Ross Church’s victory has been portrayed in some quarters as a resounding rejection of two term incumbent Jenny Rowan. A careful look at the first preferences and iterations shows that this has been exaggerated.
I also argue that the way the results are presented – for example by the Dominion Post as well as one KIN article – is misleading.
Most reports give the figures as follows: Church 7,933, Guru 6,779, and Rowan 4,543 (and less for the other four candidates). But this is not comparing like with like.
Under the Single Transferable Vote (STV) system, the lowest polling candidates are eliminated one by one until one candidate has over 50% of the votes still counting. As candidates are eliminated, the second preferences of those voting for them are used – and even third preferences and beyond.
‘Jenny Rowan lagging much less’
After the lowest polling four were eliminated in this election (iteration five), the votes were Church 6676, Guru 5,666, Rowan 4543. This is the fairest comparison of votes to make – and it shows Jenny Rowan lagging much less than the result above.
At this point Ross Church does not have a majority, so Jenny is eliminated and her second preferences re-allocated to yield the final result for Ross and Guru in the first paragraph – iteration six.
Slightly more of Jenny’s first preference votes went to Ross than Guru – and nearly half went nowhere. Those people either voted only for Jenny or voted second for candidates already eliminated.
For all five candidates eliminated, the published results show only their first preference numbers, whereas for the two involved in the final choice, they show much higher figures than their first preferences, due to these re-allocations – hardly a fair comparison.
Rowan gets more than Guru on first count
It is also interesting to look at these first preferences only – these were Church 4582, Guru 4016, Rowan 4069, with Welsh next at 2,858 and a total for the seven candidates of 19,046 (so over 9,500 first preferences would have been needed to be elected with a clear majority straight off).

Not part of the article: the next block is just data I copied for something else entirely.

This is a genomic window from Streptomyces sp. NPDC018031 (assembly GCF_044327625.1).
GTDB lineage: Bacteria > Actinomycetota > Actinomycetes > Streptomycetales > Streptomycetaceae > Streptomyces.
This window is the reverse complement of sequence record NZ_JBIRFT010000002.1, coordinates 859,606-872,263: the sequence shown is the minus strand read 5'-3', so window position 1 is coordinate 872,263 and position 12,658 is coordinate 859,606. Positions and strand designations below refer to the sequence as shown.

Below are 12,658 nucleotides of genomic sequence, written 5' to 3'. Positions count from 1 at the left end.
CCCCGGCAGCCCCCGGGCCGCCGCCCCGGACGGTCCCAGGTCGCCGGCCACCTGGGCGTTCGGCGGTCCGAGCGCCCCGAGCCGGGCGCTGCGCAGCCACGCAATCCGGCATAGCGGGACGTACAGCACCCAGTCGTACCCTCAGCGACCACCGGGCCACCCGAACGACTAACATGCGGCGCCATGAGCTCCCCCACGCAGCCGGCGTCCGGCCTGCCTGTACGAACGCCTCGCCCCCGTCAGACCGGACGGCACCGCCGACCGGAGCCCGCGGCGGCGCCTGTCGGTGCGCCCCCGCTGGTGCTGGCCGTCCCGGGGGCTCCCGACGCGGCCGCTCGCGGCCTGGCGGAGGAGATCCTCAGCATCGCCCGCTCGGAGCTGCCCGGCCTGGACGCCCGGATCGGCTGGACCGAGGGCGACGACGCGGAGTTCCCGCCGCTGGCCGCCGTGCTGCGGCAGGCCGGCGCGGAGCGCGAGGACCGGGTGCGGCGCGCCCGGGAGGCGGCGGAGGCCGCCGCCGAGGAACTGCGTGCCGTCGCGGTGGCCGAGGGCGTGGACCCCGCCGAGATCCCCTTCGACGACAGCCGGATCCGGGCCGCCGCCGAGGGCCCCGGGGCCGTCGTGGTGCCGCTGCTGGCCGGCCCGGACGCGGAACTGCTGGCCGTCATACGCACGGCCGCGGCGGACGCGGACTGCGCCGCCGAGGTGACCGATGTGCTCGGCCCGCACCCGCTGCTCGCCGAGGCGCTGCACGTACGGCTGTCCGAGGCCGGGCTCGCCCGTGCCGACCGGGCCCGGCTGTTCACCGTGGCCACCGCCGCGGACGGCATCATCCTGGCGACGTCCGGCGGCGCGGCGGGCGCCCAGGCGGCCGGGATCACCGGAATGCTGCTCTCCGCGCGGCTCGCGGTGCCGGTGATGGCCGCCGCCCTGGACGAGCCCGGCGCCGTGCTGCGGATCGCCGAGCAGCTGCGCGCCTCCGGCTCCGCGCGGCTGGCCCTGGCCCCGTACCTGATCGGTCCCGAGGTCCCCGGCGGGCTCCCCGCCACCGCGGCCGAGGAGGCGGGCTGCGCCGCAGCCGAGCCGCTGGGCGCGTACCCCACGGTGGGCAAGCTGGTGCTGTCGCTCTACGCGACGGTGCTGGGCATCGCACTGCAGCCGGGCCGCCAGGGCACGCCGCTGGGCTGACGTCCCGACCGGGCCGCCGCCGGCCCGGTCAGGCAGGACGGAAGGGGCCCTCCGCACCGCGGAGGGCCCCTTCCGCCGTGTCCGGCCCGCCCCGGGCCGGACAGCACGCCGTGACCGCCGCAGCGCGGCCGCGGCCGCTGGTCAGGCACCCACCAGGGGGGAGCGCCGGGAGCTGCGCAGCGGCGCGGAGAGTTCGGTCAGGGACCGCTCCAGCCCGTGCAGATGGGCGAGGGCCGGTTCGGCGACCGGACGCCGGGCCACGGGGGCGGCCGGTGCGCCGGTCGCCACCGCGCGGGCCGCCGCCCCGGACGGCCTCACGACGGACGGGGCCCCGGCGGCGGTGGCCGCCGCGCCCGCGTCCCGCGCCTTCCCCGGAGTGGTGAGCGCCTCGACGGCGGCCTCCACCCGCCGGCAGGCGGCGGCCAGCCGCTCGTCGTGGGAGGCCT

The votes were well distributed, with leader Ross Church gaining 24.4% of first preferences.
It is also notable that Jenny Rowan had slightly more first preference votes than Guru and that all three were not that far apart.
Ross was ahead at each iteration and gained more second preference votes than the others so the gap widened. He would of course have also won under First Past the Post.
STV reflects voters’ feelings about several candidates
However, one important aspect of STV, which I see as a virtue, is shown by this election – it reflects voters’ feeling about a number of candidates, not just their top one. It gives more confidence in the election result as the gaps widened with reallocation so less voters are unhappy with the result than with any alternative.
It is clear that on the whole voters either strongly wanted Jenny Rowan to have a third term or strongly wanted a change – perhaps not strange for an incumbent.
I say this because she gained under 500 reallocated votes between iterations 1 and 5, whereas Ross Church gained just over 2,000 and Guru over 1,500.
It is also interesting to note that in the last iteration, Ross’s 7,933 votes plus Guru’s 6,779 total only 14,712, with 7,357 needed for a majority, over 2,000 less than needed on first preferences – I’ve explained how this happens with the reallocation numbers for Jenny’s votes above.
Be thankful I have confined myself to the mayoral election!
It gets more complicated!
STV is much more complicated when electing more than one person – as with the Councillors and Community Boards. Reallocation of surplus votes for those elected come in.
The only one I looked at in detail was the Paekakariki Community Board (my home) where four were to be elected from five candidates.
In that election, three had sufficient votes to be elected on first preference (with Jack McDonald top), yet it took six iterations to separate the two bottom candidates.
So well done, Philip Edwards, and bad luck, Graeme Tuckett – at the sixth iteration, believe it or not, 122.7994461 votes were needed (!) to be elected. Philip had 122.95, Graeme 120.42.
Elections can be strange beasts!